Establishing a Routine, and Helping Baby Sleep


Dealing with newborn crying and getting baby to sleep are by far the two hardest things for us during the first three several months. Some people say you just get used to sleep deprivation, but I never did. When you only sleep in 2-3 hour increments for months on end, you simply can’t function like you normally would. So make sure you’re putting less on your plate than before, until you are back to a place where you feel like you’re finally getting enough sleep again. For some new parents, this is only a few weeks. For others, it’s several months or a year or more. The good news is that there are so many resources to help.

I read “On Becoming Babywise” and I highly recommend it. On the one hand, the book could definitely have been condensed into a small pamphlet–not an actual book. There’s a lot of fluff in there. Also, the routine the authors recommend is very strict. When you’re trying to implement a strict routine with your baby and your baby doesn’t cooperate, that alone can be severely stressful. On the other hand, they do have some superstar advice, and you may find that your baby needs a strict routine. My advice would be to read the book, then use your own parental judgment to instruct you on where to go from there. And if you have questions after reading (I had a TON!), visit this blog: The author of that blog has TONS of posts, and a searchable index, so you’re sure to find any answers you need. I found her site to be even more helpful than the book itself. In fact, I do wish SHE had written the book instead of the original authors. She could have done a much better job. I also read “The Baby Sleep Solution: A Proven Program to Teach Your Baby to Sleep Twelve Hours a Night” by Suzy Giordano. It was also a great book, with a great list of strategies and tools to use to help your baby to sleep well. However, many of the strategies are just too hard to do when it’s the middle of the night and you’re too blurry-eyed to concentrate on what you’re supposed to be doing.

Here are some major tips I learned from these books:

  • Put baby to sleep AWAKE.  Do this from birth so baby immediately learns to self-soothe. Do this for nap time as well as bedtime. For a newborn (0-3 months), you can rock him and soothe him until he is drowsy (his eyelids start getting heavy) and then put him down, but this is not necessary for older babies.  Simply put him down, give him a little kiss, then walk away. If he cries, you can decide how long you’ll let him cry before you attend to him. Crying it out (CIO) is generally NOT recommended for babies 0-3 months. For a baby 3 months or older, I usually give it only about 2 minutes (less time if he’s crying really hard; more time if he’s crying softly) before going in, putting his pacifier back in, shushing him, then kissing him again and walking away. If he cries after that, I wait a little longer (about 5 minutes) before going back in. If he cries after that, I wait a little longer still (about 7 minutes), or see if something is wrong (diaper, gas, etc). See the section on CRYING.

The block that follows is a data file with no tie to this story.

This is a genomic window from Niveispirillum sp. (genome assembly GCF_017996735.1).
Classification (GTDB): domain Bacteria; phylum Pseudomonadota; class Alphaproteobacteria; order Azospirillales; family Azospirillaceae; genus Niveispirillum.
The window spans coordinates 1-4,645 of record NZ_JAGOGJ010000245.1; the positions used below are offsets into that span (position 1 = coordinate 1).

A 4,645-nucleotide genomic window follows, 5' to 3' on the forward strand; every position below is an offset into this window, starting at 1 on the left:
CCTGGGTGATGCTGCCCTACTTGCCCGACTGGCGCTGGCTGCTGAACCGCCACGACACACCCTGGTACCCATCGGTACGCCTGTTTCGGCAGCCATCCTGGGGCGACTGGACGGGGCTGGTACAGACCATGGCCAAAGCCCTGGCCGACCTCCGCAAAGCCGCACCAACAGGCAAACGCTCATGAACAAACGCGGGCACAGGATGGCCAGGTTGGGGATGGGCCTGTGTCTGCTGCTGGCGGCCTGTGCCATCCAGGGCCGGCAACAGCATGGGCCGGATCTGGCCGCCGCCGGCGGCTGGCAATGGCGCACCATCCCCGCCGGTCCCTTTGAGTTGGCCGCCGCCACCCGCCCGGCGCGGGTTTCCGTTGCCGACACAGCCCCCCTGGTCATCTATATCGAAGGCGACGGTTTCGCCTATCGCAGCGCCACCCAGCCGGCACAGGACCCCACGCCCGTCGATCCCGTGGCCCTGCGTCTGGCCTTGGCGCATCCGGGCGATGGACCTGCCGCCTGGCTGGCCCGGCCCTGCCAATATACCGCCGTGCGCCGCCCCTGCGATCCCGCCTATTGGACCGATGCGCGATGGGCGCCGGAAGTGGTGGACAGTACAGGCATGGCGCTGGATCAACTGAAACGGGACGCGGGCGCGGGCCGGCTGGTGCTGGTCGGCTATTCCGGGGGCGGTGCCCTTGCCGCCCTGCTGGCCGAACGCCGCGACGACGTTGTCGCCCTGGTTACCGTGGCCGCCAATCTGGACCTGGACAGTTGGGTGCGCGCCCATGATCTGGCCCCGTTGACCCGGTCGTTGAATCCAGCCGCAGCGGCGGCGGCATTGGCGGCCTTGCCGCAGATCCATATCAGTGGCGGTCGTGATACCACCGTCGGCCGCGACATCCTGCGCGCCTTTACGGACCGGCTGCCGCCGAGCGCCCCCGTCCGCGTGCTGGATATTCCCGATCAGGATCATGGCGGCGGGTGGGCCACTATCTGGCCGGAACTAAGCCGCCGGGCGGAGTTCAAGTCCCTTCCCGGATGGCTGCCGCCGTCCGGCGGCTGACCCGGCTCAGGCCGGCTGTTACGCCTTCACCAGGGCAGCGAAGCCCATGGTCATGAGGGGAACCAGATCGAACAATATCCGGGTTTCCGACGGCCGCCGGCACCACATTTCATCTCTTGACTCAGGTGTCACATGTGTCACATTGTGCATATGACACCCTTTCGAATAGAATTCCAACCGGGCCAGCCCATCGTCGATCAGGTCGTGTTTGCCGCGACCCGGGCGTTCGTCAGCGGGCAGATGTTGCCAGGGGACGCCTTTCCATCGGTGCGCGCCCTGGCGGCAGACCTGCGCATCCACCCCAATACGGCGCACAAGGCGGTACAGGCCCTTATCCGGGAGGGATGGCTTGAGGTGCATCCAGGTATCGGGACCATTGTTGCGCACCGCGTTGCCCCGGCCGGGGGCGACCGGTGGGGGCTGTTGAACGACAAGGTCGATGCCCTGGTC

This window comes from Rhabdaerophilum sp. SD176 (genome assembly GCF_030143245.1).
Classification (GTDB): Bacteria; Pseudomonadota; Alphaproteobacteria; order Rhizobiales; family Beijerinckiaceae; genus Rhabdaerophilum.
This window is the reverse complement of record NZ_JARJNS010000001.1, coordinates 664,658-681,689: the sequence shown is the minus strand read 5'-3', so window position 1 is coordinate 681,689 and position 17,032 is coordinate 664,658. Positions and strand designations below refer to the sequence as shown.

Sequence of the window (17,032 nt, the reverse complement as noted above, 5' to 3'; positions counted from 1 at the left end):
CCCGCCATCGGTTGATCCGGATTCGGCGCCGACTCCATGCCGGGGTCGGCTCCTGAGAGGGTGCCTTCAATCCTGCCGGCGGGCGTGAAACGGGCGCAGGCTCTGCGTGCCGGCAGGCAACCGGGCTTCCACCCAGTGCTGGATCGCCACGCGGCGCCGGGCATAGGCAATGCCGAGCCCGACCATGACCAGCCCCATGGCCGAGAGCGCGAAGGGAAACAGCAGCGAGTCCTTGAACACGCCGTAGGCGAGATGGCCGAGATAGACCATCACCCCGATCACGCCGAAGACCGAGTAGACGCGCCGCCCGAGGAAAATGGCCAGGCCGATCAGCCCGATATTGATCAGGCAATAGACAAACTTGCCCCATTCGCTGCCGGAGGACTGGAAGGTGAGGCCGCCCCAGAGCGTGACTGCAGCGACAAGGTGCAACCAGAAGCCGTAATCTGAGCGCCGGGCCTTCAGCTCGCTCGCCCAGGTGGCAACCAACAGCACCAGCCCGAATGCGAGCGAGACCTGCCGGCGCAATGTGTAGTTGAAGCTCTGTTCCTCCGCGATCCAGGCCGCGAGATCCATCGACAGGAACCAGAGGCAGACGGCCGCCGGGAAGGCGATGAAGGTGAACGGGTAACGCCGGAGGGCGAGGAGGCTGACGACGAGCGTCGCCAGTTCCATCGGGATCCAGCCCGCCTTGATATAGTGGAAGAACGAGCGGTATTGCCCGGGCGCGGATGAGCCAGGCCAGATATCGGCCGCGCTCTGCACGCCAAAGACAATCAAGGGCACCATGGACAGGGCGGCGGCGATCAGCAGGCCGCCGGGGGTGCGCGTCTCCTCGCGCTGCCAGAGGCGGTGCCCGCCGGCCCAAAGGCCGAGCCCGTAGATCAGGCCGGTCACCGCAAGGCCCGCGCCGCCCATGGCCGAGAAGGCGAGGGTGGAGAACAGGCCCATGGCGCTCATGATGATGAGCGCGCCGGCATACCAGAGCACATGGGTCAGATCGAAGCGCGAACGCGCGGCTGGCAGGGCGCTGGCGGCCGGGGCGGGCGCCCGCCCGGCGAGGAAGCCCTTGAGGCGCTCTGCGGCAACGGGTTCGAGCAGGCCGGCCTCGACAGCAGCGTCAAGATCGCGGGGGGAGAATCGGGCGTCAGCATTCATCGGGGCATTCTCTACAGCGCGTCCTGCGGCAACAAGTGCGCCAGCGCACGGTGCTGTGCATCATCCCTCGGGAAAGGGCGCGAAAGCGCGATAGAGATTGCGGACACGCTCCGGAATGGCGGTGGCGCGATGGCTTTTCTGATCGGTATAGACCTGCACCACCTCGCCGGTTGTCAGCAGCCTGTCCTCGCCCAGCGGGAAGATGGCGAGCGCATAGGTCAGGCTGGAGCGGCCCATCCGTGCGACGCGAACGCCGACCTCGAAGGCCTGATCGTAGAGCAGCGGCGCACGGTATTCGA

• Daytime routine=the EASY cycle: For your routine, always use the order of EASY: Eat, Activity, Sleep, Your time. When your baby wakes up, the first thing to do is feed your baby. Then spend some awake time doing some kind of activity (tummy time, talking with baby, reading, playing, putting them in a swing, etc.). Next, put your baby down to sleep (while baby is drowsy, but still awake). Once baby is asleep, it’s your time! For the first two to three months, “your time” means YOU SLEEP. Whenever the baby sleeps, you sleep. Don’t worry about laundry or dishes or anything else. Your job is to sleep. When baby wakes up, it’s time to feed him again, and the cycle starts all over again.
  • The EASY cycle should last about 2.5-3 hours for a newborn. With my first baby, his cycle was only three hours, until he was about 5 months old. For my second baby, her cycle increased to 4 hours by the time she was 4 months old. For a newborn, they should be awake for no more than 45-60 minutes at a time. Here’s a sample plan that you can start with: As soon as he wakes up, feed him and burp him (this takes about 30 minutes). Then change his diaper and put him in his pajamas (or swaddle him, depending on what he likes). Rock him until he is drowsy and put him down in his crib/bassinet. Be sure he is put down by no later than 60 minutes after the time he woke up. He should sleep for 1.5-2 hours. Be consistent about the amount of waketime he has. If after a while you notice a pattern that he has a hard time getting to sleep, or that he sleeps for less than 1.5 hours, cut back on the amount of waketime. If you are still having issues with him not getting to sleep or not staying asleep, go to the blog at Also, you may have to wake up your baby in order to give him his next feeding. You’ll hear people say “never wake a sleeping baby,” and there may be times when your baby does need to catch up on sleep. But you may find that you do occasionally have to wake your baby. You need to make sure he is eating enough during the day and not waking up too much during the night. They need those long stretches of uninterrupted sleep during the night. If they don’t eat enough during the day, they will try to make up for it during the night. This is not good for them, and it certainly isn’t good for you. For a newborn, you should complete about 6-8 EASY cycles during the day. For example, a newborn’s day may look like this: